Joe Eisenmann joins me on the Supporting Champions podcast this week as we explore the area of long-term athletic development. We discuss his background in physiology, academia and applied practice and start off by discussing some of the fundamental principles of pedagogy and how important that is in academic and practical pursuits.

We then delve into some of the research Joe has conducted on lifestyle and health related behaviours and how they relate to markers of physical activity and long-term athlete development, exploring ideas on training regimes, parental inputs and the pressures they are under. It is clear that Joe adopts a holistic, critical thinking approach to help people develop and sustain health and performance across youth and adult life.

I very much enjoyed the conversation with Joe as he understands many of the dynamics involved with working in sport, such as being a specialist vs generalist, but it is the centre piece of what he does and being mindful of the development of other humans that I enjoyed most.

Show Notes

3:25 – Steve and Joe start off by discussing the management of knowledge. Specifically, the translation and implementation of knowledge to ensure academic and practical impact.

8:48 – Steve starts to explore Joe’s journey and his experiences in the field of athlete development. But in particular a focus on Joe’s time studying and working in Carnegie 1 academic institutions, USA Football and in consultancy.

15:45 – Joe shares his passion for youth sport but tells Steve about the moment he realised his focus would have to shift to health and disease related research – where research funding was being provided.

19:33 – Joe parts with some of the major insights from his period of study into physical activity, sedentary behaviour, sleep, stress and genetics. Joe then highlights the overlapping concepts from this research and how there is overlap with long term athletic development.

23:00 – Steve and Joe then discuss how Joe supports athletes holistically. He stresses the importance of psychosocial development and the challenges associated with working as a unit with parents, coaches and athletes.

30:10 – Steve and Joe chat about doing the fundamentals of performance really well, silver bullet approaches, the specialist vs generalist concept and the important skills required to work in sport.

36:40 – Joe shares a concept he likes to talk about called ‘the living lab’ and how we collect, process, implement and review information and action. Steve and Joe then unpack the importance of relational and environmental concepts in developing talent.

41:04 – Joe emphasises the importance of coach education, the coach as a delivery system and the importance of pedagogy no matter the environmental conditions. They are leaders at the centre of an athlete’s sporting experience.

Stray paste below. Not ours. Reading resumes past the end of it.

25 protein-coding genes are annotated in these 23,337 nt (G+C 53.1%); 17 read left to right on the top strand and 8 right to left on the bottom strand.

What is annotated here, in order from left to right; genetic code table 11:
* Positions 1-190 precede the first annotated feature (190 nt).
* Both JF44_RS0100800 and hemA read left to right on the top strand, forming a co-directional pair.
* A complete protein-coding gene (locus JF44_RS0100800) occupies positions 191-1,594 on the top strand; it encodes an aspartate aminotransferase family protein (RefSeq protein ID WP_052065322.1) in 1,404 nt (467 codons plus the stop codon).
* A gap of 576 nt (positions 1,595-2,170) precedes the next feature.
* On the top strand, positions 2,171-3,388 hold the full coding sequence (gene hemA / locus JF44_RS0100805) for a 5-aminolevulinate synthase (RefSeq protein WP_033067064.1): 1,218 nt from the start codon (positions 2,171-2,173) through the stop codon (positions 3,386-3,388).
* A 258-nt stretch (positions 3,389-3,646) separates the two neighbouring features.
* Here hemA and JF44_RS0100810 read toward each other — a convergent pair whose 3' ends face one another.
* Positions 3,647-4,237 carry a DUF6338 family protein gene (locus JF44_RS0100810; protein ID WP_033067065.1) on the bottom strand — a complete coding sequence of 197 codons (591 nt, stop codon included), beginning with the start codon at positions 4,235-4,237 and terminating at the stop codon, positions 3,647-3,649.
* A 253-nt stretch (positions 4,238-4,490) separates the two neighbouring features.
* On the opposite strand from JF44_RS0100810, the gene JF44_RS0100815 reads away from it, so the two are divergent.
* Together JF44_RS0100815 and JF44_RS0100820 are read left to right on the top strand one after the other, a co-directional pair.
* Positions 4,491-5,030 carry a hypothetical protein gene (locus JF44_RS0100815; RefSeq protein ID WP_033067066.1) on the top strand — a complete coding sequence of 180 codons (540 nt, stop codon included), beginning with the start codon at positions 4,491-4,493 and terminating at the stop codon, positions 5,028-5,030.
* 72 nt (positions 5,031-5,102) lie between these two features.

47:30 – Joe asks all of us, what is your quality of life? He believes this should be one of the most important metrics in life. A good exercise Joe suggests is to think about your ideal day.

50:13 – What is next for Joe? More of living in the moment, maintaining a good quality of life and making an impact on a daily basis with youth athletes wherever that might be.

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Visit Joe’s website https://ironmanperformance.org
https://ironmanperformance.org

Email Joe at joeeisenmann@gmail.com
joeeisenmann@gmail.com

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steveingham

Dr Steve Ingham is one of the UK’s leading figures in sport and one of the world’s leading performance scientists. He is steeped in high performance and has been integral to the development of Britain into an Olympic superpower. He has provided support to over 1000 athletes, of which over 200 have achieved World or Olympic medal success, including some of the world’s greatest athletes such as Jessica Ennis-Hill, Sir Steve Redgrave and Sir Matthew Pinsent. Steve has coached Kelly Sotherton's running for heptathlon and to 4x400m Olympic medal winning success. Steve has worked at the English Sports Council British Olympic Association, English Institute of Sport, where Steve was the Director of Science and Technical Development, leading a team of 200 scientists in support of Team GB and Paralympics GB. Ingham holds a BSc, PhD and is a Fellow of the British Association of Sport and Exercise Sciences. Steve is author of the best selling ‘How to Support a Champion: The art of applying science to the elite athlete’, discussing and inspiring the importance of learning and adapting to reach our maximum potential. Steve established Supporting Champions with the ambition of helping ambitious people to find a better way of creating high-performance. Steve hosts the Supporting Champions Podcast on sharing his pursuit of understanding and exploration in performance.

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